<DIV>"In other developments, the school district has frozen its budget while the legal proceedings edge forward."</DIV> <DIV> </DIV> <DIV>If MSD is so certain that it was correct in how it collects its revenue as being legal, why would it do something so harsh as to freeze "its budget while the legal proceedings edge forward." They are not required to do this by law. Why would they damage kids like this for every little meritless lawsuit filed against them? </DIV> <DIV> </DIV> <DIV>The fact appears to me, that MSD has chosen to fire teachers and make life hard on the students unnecessarily.</DIV> <DIV> </DIV> <DIV>Best,</DIV> <DIV> </DIV> <DIV>Donovan <BR><BR><B><I>Tom Hansen <firstname.lastname@example.org></I></B> wrote:</DIV> <BLOCKQUOTE class=replbq style="PADDING-LEFT: 5px; MARGIN-LEFT: 5px; BORDER-LEFT: #1010ff 2px solid">>From today's (May 19, 2007) Moscow-Pullman Daily News
-<BR><BR>----------------------------------------------------------------<BR><BR>School district files legal response to lawsuit<BR>MSD outlines defense, seeks dismissal of suit filed by Weitz <BR><BR>By Kate Baldwin, Daily News staff writer<BR><BR>Saturday, May 19, 2007 - Page Updated at 12:00:00 AM<BR><BR>The Moscow School District filed a legal answer Thursday that poses 18<BR>defenses and asks for dismissal of a lawsuit that challenges up to $7.6<BR>million in indefinite supplemental levy funding.<BR><BR>Moscow dentist Gerald Weitz filed the lawsuit against the district May 3 in<BR>Latah County District Court. His lawsuit contends that the district's<BR>indefinite levy - approved by voters in 1992 - should be invalid because the<BR>election allegedly did not meet the statutory requirements of Idaho law. He<BR>also argues that any subsequent levy increases that followed the 1992<BR>election should be invalid. This includes the $1.97 million increase that<BR>voters
approved March 27.<BR><BR>The main point of the answer to the lawsuit is simple, said the district's<BR>attorney Brian Julian, of Boise-firm Anderson, Julian and Hull, LLP.<BR><BR>"You can't wait 10 to 15 years to complain about an election," he said.<BR><BR>Elections have to be contested in "a very narrow time frame," Julian said.<BR><BR>Weitz's suit covers multiple elections from 1992 to 2007 but Julian contends<BR>only the 2007 election falls within the state's 40-day requirement for<BR>challenging elections. Even at that, Julian argues that Weitz may not have<BR>met the state's requirements because he alleges that Weitz didn't use the<BR>proper statute to contest the election.<BR><BR>"This is a very technical area of law," said Julian, who described the<BR>district's response to the lawsuit as "comprehensive" because it uses all of<BR>the statutory and common law defenses available.<BR><BR>Julian said the Legislature has created certain methods to contest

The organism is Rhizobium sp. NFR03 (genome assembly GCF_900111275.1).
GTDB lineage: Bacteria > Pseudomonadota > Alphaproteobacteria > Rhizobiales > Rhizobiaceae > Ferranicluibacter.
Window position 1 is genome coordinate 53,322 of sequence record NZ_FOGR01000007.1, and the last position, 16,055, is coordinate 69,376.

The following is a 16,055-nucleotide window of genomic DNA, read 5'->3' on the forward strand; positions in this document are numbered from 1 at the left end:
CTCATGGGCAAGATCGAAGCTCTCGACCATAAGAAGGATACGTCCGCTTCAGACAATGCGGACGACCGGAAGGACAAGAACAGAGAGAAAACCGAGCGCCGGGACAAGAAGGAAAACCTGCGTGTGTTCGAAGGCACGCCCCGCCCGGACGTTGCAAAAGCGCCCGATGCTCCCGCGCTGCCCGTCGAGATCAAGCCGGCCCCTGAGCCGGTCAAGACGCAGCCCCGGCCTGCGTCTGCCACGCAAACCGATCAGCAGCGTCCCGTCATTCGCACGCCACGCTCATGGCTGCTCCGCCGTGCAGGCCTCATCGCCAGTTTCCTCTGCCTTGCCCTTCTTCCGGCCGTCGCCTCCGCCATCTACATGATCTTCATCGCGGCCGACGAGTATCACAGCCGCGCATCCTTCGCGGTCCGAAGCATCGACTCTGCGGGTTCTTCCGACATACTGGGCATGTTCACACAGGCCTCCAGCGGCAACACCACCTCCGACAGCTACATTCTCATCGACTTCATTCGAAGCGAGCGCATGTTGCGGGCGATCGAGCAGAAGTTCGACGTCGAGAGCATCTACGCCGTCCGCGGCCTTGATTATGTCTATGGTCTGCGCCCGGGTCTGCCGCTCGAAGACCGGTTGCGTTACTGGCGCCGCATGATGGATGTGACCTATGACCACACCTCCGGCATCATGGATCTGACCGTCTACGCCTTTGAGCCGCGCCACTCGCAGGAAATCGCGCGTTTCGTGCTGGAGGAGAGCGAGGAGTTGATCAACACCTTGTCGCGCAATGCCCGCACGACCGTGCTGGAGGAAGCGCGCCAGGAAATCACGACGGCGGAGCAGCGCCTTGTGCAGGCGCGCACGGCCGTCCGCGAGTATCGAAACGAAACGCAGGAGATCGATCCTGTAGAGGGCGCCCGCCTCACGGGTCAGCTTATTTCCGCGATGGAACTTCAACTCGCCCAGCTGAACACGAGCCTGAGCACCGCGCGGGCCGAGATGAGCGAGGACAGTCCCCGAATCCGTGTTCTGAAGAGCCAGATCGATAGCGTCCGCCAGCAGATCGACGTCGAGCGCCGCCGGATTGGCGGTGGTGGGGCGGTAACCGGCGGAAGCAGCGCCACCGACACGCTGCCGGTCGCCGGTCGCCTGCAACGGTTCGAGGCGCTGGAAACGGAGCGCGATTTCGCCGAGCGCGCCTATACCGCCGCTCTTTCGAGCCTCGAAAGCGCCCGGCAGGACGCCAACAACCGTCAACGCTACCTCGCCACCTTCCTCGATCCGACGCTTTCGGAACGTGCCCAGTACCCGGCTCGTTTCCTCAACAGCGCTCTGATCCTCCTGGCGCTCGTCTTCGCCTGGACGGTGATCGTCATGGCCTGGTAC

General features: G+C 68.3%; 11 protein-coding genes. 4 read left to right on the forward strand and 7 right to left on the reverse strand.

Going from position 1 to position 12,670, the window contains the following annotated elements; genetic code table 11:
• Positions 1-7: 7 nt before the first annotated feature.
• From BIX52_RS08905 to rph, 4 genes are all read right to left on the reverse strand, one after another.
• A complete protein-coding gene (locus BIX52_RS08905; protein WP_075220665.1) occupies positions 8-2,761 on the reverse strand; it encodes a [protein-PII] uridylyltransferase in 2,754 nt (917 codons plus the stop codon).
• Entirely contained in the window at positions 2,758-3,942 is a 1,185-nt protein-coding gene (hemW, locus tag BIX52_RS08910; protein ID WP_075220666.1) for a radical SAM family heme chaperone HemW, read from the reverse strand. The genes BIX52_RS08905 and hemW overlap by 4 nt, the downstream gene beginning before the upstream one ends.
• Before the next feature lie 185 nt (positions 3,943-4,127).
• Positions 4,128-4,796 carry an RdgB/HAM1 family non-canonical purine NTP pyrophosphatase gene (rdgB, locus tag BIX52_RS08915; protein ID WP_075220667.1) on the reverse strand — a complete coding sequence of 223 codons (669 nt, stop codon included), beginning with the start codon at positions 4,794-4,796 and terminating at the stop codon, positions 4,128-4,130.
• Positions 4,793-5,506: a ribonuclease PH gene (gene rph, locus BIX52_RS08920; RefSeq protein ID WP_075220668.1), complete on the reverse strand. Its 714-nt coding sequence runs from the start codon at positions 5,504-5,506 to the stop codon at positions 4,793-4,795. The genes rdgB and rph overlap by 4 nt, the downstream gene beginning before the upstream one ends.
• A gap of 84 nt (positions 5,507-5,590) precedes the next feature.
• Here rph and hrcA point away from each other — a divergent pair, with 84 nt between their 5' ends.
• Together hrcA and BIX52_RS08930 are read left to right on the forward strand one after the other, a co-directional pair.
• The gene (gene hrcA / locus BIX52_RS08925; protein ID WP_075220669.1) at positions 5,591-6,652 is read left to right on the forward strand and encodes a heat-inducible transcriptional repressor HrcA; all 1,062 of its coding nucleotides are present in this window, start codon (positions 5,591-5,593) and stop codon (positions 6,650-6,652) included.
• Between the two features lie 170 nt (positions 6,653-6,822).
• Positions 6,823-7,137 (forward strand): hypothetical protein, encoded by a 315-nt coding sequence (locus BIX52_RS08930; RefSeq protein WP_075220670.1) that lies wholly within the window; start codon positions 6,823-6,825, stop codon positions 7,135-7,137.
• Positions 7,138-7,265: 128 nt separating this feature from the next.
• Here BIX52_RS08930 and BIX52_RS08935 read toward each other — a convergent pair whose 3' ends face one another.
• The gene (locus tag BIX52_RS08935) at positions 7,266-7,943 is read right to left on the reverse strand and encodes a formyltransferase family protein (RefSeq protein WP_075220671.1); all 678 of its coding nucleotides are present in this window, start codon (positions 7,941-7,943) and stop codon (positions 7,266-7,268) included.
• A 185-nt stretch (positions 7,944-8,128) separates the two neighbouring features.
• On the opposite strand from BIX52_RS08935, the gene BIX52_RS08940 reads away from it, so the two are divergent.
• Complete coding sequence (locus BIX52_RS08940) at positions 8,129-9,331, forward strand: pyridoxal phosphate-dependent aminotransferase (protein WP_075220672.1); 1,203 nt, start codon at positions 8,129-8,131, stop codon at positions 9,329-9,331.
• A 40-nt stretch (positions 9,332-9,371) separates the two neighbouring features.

elections<BR>but a person has to strictly comply with every requirement in order to do<BR>so. Otherwise allowing deviations from the requirements - like the time<BR>element - would disenfranchise voters, he said.<BR><BR>Voting "is perhaps our most fundamental right that we enjoy as citizens," he<BR>said. "It is an interesting thing No one likes to have their vote thrown out<BR>in any manner."<BR><BR>Beyond legal minutiae, Julian disagrees with the premise of the suit.<BR><BR>"We believe the bond election was absolutely properly put before the public<BR>and there is nothing inherently wrong with the method used," he said.<BR><BR>Julian said the district's defense focuses mainly on opposing the<BR>injunction, claiming different statutory defenses and raising the question<BR>of whether Weitz had appropriate standing to bring the lawsuit.<BR><BR>Weitz did not return repeated calls seeking comment. His attorney, Brian<BR>Thie, of Moscow, could not be reached for
comment.<BR><BR>In other developments, the school district has frozen its budget while the<BR>legal proceedings edge forward. A court date has not yet been set, although<BR>Julian expects the case to move forward on a rapid trial schedule.<BR><BR>Julian said he's waiting for the assignment of a new judge after Latah<BR>County District Court Judge John Stegner recused himself from the case late<BR>Thursday.<BR><BR>Though community members have begun asking about the possibility of<BR>mediation, Julian said he didn't expect it to happen.<BR><BR>"I don't think this is the type of case where mediation would really work,"<BR>he said.<BR><BR>Julian said there have been no discussions of it, but the lawsuit has just<BR>started.<BR><BR>----------------------------------------------------------------<BR><BR>Seeya round town, Moscow.<BR><BR>Tom Hansen<BR>Moscow, Idaho<BR><BR><BR><BR><BR>=======================================================<BR>List services made available by First
Step Internet, <BR>serving the communities of the Palouse since 1994. <BR>http://www.fsr.net <BR>mailto:Vision2020@moscow.com<BR>=======================================================<BR></BLOCKQUOTE><BR><p>
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